The heavens have opened over Queensland’s southern border region, but it couldn’t have come at a worse time for grain growers – right at the start of harvest time.
For other farmers, however, it’s been an unexpected delight to see rain gauges fill up.
- Storms in parts of southern Queensland have coincided with the start of harvest season
- The areas around Goondiwindi and Mungindi have had up to 60 millimetres of rain, while it hailed in Cunnamulla
- The wild weather will delay harvest plans for some farmers, while others are delighted to have the extra rain
Falls of up to 60 millimetres have been recorded in the Mungindi and Goondiwindi regions, while hailstones pummelled Cunnamulla further south-west.
Rain is normally a welcome sight for growers, but Agforce grains president Brendan Taylor said it was “too little, too late” for some.
“Rain would have been beneficial for some of the late-planted cereals and chickpeas three to four weeks ago, because we really haven’t recorded any rain of use since July,” Mr Taylor said.
The deluge is linked to a low pressure system moving through the state.
Mr Taylor said rain earlier in the season could have created a bumper crop, but now it threatens to derail and delay harvest plans.
“It’s basically just interrupted the harvest, which hasn’t been going very long. Most headers have been going three or four days before this rolled through,” he said.
The moisture in the ground has raised concerns harvesters may not be able to get across the border into northern New South Wales.
“Rain, certainly like some of the falls further south, will make it a bit heavy underfoot,” Mr Taylor said.
“So, it adds another challenge to harvesting with potentially some trucks not making it through.”
Close call for grape growers
Hail stones 5 centimetres in size were reported in Cunnamulla on Wednesday afternoon, while hail in St George made for a nervous time for Riversands winery owner David Blackett.
“We had a little bit of hail, which was a worry at this time of the year, given the bunches are just coming into flowering, so they can easily be mucked around,” Mr Blackett said.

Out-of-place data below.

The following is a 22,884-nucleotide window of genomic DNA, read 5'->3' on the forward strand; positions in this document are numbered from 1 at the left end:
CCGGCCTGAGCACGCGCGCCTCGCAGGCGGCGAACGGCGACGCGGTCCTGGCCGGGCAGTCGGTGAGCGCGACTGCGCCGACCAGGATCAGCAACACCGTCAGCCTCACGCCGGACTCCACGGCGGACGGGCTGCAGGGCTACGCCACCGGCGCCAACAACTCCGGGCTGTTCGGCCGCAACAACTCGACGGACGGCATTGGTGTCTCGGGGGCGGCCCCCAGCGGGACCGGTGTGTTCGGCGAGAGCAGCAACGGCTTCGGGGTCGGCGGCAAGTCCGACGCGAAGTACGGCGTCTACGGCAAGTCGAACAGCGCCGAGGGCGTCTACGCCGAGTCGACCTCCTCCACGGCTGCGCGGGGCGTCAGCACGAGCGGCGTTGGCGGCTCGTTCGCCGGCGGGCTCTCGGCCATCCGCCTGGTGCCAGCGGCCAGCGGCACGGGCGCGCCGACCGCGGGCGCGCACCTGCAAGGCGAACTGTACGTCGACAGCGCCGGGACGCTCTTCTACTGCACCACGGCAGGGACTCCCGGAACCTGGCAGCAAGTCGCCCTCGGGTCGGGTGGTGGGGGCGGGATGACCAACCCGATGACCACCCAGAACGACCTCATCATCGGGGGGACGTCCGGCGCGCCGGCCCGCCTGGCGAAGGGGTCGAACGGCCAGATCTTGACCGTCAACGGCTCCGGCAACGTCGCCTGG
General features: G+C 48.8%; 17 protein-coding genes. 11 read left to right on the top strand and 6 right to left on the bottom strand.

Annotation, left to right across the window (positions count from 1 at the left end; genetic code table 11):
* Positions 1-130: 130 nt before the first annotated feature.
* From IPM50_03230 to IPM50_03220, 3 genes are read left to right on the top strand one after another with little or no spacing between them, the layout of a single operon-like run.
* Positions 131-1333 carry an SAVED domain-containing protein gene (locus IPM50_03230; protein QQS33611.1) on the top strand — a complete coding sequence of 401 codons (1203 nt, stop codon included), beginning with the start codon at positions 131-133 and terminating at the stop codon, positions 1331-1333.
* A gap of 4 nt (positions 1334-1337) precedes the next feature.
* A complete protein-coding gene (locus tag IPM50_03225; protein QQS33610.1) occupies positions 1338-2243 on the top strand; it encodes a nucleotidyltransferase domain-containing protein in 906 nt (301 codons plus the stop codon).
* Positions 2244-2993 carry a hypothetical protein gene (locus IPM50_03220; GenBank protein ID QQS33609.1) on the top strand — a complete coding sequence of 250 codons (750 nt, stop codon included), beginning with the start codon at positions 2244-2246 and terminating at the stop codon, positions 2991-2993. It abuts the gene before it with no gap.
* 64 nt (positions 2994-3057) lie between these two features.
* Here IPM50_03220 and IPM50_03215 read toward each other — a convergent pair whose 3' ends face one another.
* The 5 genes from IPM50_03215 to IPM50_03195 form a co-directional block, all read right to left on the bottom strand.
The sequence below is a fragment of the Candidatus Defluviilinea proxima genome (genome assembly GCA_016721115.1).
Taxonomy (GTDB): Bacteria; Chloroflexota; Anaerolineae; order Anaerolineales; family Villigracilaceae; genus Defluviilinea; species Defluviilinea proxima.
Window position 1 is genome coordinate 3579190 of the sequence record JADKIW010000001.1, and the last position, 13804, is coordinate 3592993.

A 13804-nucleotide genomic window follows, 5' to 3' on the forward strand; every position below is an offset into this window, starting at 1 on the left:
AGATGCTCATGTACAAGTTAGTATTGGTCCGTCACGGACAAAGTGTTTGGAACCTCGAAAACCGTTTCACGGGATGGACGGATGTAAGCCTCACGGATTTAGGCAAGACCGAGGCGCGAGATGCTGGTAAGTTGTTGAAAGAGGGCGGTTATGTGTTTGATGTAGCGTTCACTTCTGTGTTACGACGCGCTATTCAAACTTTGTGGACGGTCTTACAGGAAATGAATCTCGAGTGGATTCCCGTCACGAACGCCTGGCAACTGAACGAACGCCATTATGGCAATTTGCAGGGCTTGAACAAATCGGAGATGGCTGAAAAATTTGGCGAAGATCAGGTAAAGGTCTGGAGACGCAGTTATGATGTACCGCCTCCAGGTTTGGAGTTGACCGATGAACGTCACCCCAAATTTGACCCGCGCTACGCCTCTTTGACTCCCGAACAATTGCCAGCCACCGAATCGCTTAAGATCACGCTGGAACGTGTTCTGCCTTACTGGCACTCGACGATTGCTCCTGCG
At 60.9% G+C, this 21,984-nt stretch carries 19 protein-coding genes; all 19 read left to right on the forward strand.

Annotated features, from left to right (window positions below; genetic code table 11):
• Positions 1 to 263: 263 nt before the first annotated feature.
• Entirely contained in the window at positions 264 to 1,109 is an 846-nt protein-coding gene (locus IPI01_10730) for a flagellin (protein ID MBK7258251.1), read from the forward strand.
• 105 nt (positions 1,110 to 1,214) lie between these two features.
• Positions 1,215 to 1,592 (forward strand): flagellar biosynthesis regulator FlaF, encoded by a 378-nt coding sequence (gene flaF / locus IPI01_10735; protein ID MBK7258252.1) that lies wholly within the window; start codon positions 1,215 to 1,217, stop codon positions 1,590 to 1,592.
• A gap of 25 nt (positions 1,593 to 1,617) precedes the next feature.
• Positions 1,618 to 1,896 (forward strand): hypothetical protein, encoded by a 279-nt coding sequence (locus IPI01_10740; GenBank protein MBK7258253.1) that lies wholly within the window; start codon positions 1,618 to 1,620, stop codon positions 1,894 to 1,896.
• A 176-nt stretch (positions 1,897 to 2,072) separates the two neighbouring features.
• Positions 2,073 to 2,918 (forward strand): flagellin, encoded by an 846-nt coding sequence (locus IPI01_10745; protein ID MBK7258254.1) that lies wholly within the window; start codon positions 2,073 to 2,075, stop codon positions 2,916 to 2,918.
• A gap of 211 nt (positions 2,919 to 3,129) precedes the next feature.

“But fortunately it was only short lived, so I don’t think there’s been too much damage.”
He said weather events like these were an anxious time for the industry, especially with recent changes to insurance.
“We can’t get insurance any more for hail damage, which is a real concern for our industry,” Mr Blackett said.
“It’s been withdrawn by the underwriters, so we’re pretty disappointed with the insurance industry that they’ve gone ahead and done that.
“It leaves us a little bit exposed, you feel like you’re standing in your underpants in a way.”
The rainfall, nevertheless, increased the Beardmore dam to 90 per cent capacity.
“We had about another 9mm last night … on top of 11mm the day before, so everything’s pretty well wet up, soil moisture-wise,” Mr Blackett said.
Graziers further west also felt relief.
Lesdale Station owner Russell Tickell was woken in the early hours of the morning by a storm rolling over his property north-east of Charleville.
He said he was ecstatic to find between 25mm and 32mm in his rain gauges.
“It couldn’t be better and it’ll really do an amazing job, especially this early,” Mr Tickell said.
“We weren’t expecting anything yet, but we’re over the moon.”
The Murweh Shire, where Mr Tickell is based, has been drought declared since 2013.
So, when there’s rain in the area, people want to know where.
“The phone has been running hot, as it does on these sort of mornings,” Mr Tickell laughed.
For farmers like Mr Tickell, the unexpected storm was not only very well timed, but will prove very beneficial for pastures.
“It was just starting to get a bit dusty,” he said.
“It has really started to hay off a lot here in the last month or so.
“But it’s great to get it this early in the season.”
With more storms and rain forecast towards the Darling Downs today, Brendan Taylor said it would be an anxious wait for some local growers.
“The biggest concern is some of the barley crops around the Downs have got substantial yields on them and lodged quite badly a few months ago,” Mr Taylor said.
“A big bit of rain on a crop that’s partially down won’t be ideal.
“[But] there are probably as many people wanting rain as not and it’s always a balancing act with rain in storm season.”
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